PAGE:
Middlebury
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RUSS6665

Russian Reform & Reformers

Analysis of the most significant reforms in Russian history helps to penetrate into the logic of modern Russian modernization. The starting point of the course is Peter the Great and his reforms, which resulted in the creation of a new type of state, new mode of life, new world outlook and relations with other countries. Peter’s reforms brought Russia to a different quality of existence and history but at the same time highlighted the limitations of such modernization.

The history of the 18th century is marked by a set of reforms undertaken by Catherine the Second. A special place in the course is reserved for analyses of the reforms aimed at the abolition of serfdom – starting with the first timid attempts to “modernize” it up to the decision for complete abolition. Given the importance of the “peasant issue” in Russia, Stolipin’s reforms, which proved to be way ahead of their time, are of great interest and importance. The Soviet epoch is to be explored through analysis of Stalin’s modernization, Khrushchev’s reforms and various attempts to make the Soviet economy more efficient in the 1960’s. The closing theme of the course is the analysis of the modern attempts to modernize Russia. Together with reforms themselves the course is focused on the most prominent Russian reformers as well as the feedback on their policy coming from the grass-roots level.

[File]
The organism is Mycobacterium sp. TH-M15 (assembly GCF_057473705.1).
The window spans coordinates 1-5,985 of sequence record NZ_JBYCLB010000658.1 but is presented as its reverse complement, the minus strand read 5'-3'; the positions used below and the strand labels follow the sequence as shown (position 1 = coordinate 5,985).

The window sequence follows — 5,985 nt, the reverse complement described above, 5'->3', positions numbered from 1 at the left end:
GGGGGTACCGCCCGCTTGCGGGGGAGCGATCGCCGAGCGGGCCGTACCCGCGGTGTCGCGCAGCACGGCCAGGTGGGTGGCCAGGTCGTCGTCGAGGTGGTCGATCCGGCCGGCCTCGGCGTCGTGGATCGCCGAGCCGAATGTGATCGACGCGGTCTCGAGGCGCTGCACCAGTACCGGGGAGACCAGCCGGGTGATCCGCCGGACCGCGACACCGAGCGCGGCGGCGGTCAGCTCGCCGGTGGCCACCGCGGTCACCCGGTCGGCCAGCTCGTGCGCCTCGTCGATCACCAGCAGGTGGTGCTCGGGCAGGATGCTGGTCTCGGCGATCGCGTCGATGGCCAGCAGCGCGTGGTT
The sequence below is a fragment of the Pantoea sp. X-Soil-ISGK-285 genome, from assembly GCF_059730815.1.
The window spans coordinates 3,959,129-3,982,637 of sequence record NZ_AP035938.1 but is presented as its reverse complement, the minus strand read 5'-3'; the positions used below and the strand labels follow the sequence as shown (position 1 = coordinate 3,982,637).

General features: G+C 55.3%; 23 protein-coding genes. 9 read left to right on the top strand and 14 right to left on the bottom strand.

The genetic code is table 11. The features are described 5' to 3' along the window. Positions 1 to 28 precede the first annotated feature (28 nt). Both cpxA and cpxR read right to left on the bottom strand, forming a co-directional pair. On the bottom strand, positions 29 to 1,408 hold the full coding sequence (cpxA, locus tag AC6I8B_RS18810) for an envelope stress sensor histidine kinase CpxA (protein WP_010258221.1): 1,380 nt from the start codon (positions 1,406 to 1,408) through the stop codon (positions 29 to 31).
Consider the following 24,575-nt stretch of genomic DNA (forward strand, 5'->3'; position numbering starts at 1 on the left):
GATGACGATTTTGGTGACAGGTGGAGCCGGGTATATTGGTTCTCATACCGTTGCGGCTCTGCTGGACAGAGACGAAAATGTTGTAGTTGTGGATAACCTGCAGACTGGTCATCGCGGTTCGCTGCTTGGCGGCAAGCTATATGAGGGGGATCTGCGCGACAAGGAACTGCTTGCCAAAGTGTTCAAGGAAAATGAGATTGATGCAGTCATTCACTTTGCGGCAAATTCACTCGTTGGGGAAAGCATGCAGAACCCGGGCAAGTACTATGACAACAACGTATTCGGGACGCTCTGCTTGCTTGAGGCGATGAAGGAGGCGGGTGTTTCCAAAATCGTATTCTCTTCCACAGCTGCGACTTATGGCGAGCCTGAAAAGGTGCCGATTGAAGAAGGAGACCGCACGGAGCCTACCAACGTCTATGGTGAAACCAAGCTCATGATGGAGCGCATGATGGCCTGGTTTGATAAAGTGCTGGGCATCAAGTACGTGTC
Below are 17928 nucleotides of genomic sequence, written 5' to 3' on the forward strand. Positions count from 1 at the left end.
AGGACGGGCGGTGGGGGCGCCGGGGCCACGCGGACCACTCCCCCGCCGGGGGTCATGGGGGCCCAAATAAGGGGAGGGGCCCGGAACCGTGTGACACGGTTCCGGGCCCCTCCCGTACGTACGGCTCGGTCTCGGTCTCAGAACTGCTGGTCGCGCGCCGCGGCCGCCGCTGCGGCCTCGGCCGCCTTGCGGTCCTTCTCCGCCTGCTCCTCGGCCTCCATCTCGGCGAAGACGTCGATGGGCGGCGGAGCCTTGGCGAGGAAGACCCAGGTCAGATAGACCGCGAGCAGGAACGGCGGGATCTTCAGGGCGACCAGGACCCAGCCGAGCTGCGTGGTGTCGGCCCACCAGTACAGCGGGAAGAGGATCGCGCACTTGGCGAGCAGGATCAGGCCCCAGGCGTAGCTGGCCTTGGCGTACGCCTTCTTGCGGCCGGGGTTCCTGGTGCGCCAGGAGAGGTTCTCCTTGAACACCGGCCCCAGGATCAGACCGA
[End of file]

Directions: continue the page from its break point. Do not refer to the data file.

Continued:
Subject:
Russian
Department:
Russian
Division:
Language School
Requirements Fulfilled:

Sections

Summer 2010

RUSS6665A-L10 Lecture (Logunov)